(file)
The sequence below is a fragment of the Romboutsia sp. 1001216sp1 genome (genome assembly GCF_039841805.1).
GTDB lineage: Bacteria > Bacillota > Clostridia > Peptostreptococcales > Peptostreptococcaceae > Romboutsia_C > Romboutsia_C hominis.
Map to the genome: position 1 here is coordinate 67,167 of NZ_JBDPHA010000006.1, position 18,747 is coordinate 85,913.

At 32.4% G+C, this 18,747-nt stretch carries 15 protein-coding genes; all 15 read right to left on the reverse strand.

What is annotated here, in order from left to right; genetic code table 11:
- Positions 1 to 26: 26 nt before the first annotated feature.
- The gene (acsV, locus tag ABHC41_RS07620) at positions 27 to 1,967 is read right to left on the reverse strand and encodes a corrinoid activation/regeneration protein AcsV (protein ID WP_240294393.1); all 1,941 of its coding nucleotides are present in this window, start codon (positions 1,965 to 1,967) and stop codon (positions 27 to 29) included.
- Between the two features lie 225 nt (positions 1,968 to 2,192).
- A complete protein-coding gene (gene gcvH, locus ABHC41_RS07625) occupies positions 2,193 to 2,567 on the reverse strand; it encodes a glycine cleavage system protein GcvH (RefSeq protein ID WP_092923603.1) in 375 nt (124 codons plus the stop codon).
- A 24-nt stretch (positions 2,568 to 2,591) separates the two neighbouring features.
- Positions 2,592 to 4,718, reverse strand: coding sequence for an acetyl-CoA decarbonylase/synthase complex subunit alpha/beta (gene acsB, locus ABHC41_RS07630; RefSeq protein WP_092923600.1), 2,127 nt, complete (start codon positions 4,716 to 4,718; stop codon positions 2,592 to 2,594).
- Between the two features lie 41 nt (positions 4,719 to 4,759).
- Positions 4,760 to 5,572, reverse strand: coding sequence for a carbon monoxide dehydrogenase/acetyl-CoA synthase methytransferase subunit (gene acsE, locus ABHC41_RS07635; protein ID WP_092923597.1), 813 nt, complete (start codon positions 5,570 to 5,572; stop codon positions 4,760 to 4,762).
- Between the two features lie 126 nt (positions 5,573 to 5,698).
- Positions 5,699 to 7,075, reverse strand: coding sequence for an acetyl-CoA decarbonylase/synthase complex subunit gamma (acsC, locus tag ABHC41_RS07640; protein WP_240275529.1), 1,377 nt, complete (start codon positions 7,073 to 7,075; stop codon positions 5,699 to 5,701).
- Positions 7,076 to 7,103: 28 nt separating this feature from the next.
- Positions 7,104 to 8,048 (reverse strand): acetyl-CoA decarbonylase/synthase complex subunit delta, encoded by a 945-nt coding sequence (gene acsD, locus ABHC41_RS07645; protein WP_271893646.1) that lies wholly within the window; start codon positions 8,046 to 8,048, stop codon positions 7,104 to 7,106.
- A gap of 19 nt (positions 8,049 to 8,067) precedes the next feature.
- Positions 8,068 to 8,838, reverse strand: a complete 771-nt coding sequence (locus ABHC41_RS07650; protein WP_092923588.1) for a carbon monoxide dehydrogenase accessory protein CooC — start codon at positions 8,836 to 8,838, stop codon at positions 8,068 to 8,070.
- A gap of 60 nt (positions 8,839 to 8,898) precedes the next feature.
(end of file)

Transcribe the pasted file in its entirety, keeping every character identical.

The sequence below is a fragment of the Romboutsia sp. 1001216sp1 genome (genome assembly GCF_039841805.1).
GTDB lineage: Bacteria > Bacillota > Clostridia > Peptostreptococcales > Peptostreptococcaceae > Romboutsia_C > Romboutsia_C hominis.
Map to the genome: position 1 here is coordinate 67,167 of NZ_JBDPHA010000006.1, position 18,747 is coordinate 85,913.

At 32.4% G+C, this 18,747-nt stretch carries 15 protein-coding genes; all 15 read right to left on the reverse strand.

What is annotated here, in order from left to right; genetic code table 11:
- Positions 1 to 26: 26 nt before the first annotated feature.
- The gene (acsV, locus tag ABHC41_RS07620) at positions 27 to 1,967 is read right to left on the reverse strand and encodes a corrinoid activation/regeneration protein AcsV (protein ID WP_240294393.1); all 1,941 of its coding nucleotides are present in this window, start codon (positions 1,965 to 1,967) and stop codon (positions 27 to 29) included.
- Between the two features lie 225 nt (positions 1,968 to 2,192).
- A complete protein-coding gene (gene gcvH, locus ABHC41_RS07625) occupies positions 2,193 to 2,567 on the reverse strand; it encodes a glycine cleavage system protein GcvH (RefSeq protein ID WP_092923603.1) in 375 nt (124 codons plus the stop codon).
- A 24-nt stretch (positions 2,568 to 2,591) separates the two neighbouring features.
- Positions 2,592 to 4,718, reverse strand: coding sequence for an acetyl-CoA decarbonylase/synthase complex subunit alpha/beta (gene acsB, locus ABHC41_RS07630; RefSeq protein WP_092923600.1), 2,127 nt, complete (start codon positions 4,716 to 4,718; stop codon positions 2,592 to 2,594).
- Between the two features lie 41 nt (positions 4,719 to 4,759).
- Positions 4,760 to 5,572, reverse strand: coding sequence for a carbon monoxide dehydrogenase/acetyl-CoA synthase methytransferase subunit (gene acsE, locus ABHC41_RS07635; protein ID WP_092923597.1), 813 nt, complete (start codon positions 5,570 to 5,572; stop codon positions 4,760 to 4,762).
- Between the two features lie 126 nt (positions 5,573 to 5,698).
- Positions 5,699 to 7,075, reverse strand: coding sequence for an acetyl-CoA decarbonylase/synthase complex subunit gamma (acsC, locus tag ABHC41_RS07640; protein WP_240275529.1), 1,377 nt, complete (start codon positions 7,073 to 7,075; stop codon positions 5,699 to 5,701).
- Positions 7,076 to 7,103: 28 nt separating this feature from the next.
- Positions 7,104 to 8,048 (reverse strand): acetyl-CoA decarbonylase/synthase complex subunit delta, encoded by a 945-nt coding sequence (gene acsD, locus ABHC41_RS07645; protein WP_271893646.1) that lies wholly within the window; start codon positions 8,046 to 8,048, stop codon positions 7,104 to 7,106.
- A gap of 19 nt (positions 8,049 to 8,067) precedes the next feature.
- Positions 8,068 to 8,838, reverse strand: a complete 771-nt coding sequence (locus ABHC41_RS07650; protein WP_092923588.1) for a carbon monoxide dehydrogenase accessory protein CooC — start codon at positions 8,836 to 8,838, stop codon at positions 8,068 to 8,070.
- A gap of 60 nt (positions 8,839 to 8,898) precedes the next feature.